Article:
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I am trying to connect to my uni's public wifi in ubuntu. After an initial attempt that is usually successful, the connection drops after a few minutes (sometimes < 1). After that future attempts to connect may or may not be successful, but after a few initial successes I find myself completely unable to connect.

I had this issue with this laptop before. I ended up buying and installing a new wifi card and (if I remember correctly) installing the proprietary drivers for it, which seemed to fix the issue. However, after reinstalling ubuntu over the summer the problem has re-surfaced, and now I can't seem to find the proprietary drivers I thought I had installed when I last had this issue.

I do not have connectivity issues in windows on this laptop, so I'm pretty sure this is a software/driver issues

This is my wifi card's lspci entry:

03:00.0 Network controller: Intel Corporation Centrino Advanced-N 6205 [Taylor Peak] (rev 34)

and my lsmod:

I tried implementing the solution mentioned here: Very slow connection on an Intel(R) WiFi Link 5100 AGN, which did not help my connectivity issues.

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enter image description hereAssuming you named the file "/etc/modprobe.d/intel_11n_disable.conf" Then do:

sudo rm /etc/modprobe.d/intel_11n_disable.conf


echo "options iwlwifi 11n_disable=1" | sudo tee /etc/modprobe.d/iwlwifi.conf
sudo modprobe -rfv iwldvm
sudo modprobe -rfv iwlwifi
sudo modprobe -v iwlwifi

Edit: Please do

gksudo gedit /etc/modprobe.d/iwlwifi.conf

Make this line:

options iwlwifi 11n_disable=1

Look like this:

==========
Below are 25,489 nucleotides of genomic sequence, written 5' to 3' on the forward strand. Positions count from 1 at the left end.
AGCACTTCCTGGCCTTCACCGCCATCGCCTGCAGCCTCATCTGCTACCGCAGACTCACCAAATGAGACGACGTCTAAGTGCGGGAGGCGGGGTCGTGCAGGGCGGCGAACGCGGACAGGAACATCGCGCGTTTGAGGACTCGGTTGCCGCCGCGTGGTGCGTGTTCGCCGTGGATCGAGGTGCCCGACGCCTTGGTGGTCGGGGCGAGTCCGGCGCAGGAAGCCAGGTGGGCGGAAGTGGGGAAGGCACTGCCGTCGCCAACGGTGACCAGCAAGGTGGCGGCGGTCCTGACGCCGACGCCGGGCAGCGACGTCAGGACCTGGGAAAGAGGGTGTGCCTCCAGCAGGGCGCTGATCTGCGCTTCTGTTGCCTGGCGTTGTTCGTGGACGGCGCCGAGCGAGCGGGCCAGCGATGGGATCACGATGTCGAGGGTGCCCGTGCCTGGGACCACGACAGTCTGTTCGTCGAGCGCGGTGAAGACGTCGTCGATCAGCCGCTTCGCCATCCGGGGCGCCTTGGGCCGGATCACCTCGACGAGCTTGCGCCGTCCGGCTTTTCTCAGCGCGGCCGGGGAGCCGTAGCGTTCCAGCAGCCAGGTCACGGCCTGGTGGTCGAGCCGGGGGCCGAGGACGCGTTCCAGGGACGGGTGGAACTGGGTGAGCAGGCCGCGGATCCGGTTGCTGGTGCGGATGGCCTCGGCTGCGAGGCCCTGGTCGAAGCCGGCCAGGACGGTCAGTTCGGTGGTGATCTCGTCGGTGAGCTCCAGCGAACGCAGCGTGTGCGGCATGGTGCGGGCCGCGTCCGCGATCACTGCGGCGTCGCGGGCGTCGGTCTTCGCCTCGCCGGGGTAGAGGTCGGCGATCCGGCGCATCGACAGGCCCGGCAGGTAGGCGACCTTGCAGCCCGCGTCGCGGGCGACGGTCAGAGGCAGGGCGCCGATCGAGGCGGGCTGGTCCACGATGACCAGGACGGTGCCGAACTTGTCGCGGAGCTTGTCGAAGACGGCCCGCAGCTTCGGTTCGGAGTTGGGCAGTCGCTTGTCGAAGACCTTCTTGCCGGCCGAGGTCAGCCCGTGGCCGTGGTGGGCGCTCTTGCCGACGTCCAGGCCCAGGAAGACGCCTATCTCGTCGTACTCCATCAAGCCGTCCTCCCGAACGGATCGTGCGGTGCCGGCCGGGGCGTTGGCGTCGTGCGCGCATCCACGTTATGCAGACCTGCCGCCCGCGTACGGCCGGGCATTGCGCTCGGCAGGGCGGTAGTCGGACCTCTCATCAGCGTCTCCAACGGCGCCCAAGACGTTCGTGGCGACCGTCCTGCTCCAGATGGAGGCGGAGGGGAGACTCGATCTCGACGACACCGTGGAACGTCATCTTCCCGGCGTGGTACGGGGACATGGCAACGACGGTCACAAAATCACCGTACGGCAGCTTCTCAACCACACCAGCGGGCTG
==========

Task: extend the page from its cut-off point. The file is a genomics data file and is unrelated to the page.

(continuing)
options iwlwifi 11n_disable=1 swcrypto=1

Proofread carefully, save and close gedit.

Then do:

echo -e '#!/bin/bash\n/sbin/iwconfig wlan0 power off' | sudo tee -a /etc/pm/power.d/wireless



Go to network manager settings in the top right corner of the screen and set IPV6 to ignore then save and close settings and reboot.

Also it is not a good situation that you have so many networks in range of your wireless and many of them have the same name and all have pretty weak signal strength.


You can manually set the mac address of the network you want to connect to and see if that helps. Find the name of the network that you want to connect to by running:

sudo iwlist scan

then click on network manager in the top right corner of the screen>edit connections>click on wireless connection then enter the mac address, click save and reboot.

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This did not seem to fix my connectivity issues. For certain locations the connectivity did seem to improve, but I just tested it in a place where I was totally unable to connect to a network in Ubuntu (and I was able to connect in Windows) – alecb Sep 10 '13 at 17:41
Sometimes it is the settings of the router that linux drivers have trouble with. When you are at the location that you can not connect too please do: It will help diagnose your wireless issue. Paste this command in a terminal wget -N -t 5 -T 10 && chmod +x wireless_script && ./wireless_script It will download a script and create a file named (wireless-info.txt, or wireless-info.txt.tar.gz) in your home folder paste the contents of the file here then paste the link back here. – Wild Man Sep 10 '13 at 19:50
Using wget when I cannot access the internet might prove problematic. :P Anyway, I currently have internet access on one network -- it seems to be working so the data might not be useful for debugging the problem but this is my wireless-info.txt for my current connection: – alecb Sep 10 '13 at 20:43
I added more commands to run that help in many cases. You have many networks in range and that makes it very hard for network manager to connect to just one, it causes the connection to jump from one to another in many cases. – Wild Man Sep 11 '13 at 17:13
Still having issues (last I tried the connectivity actually seemed worse after those changes, but I can't be sure that I didn't just happen to be somewhere where the connection was poor). Fresh wireless-info.txt: edit: and just to verify I did the new changes correctly: – alecb Sep 11 '13 at 23:05

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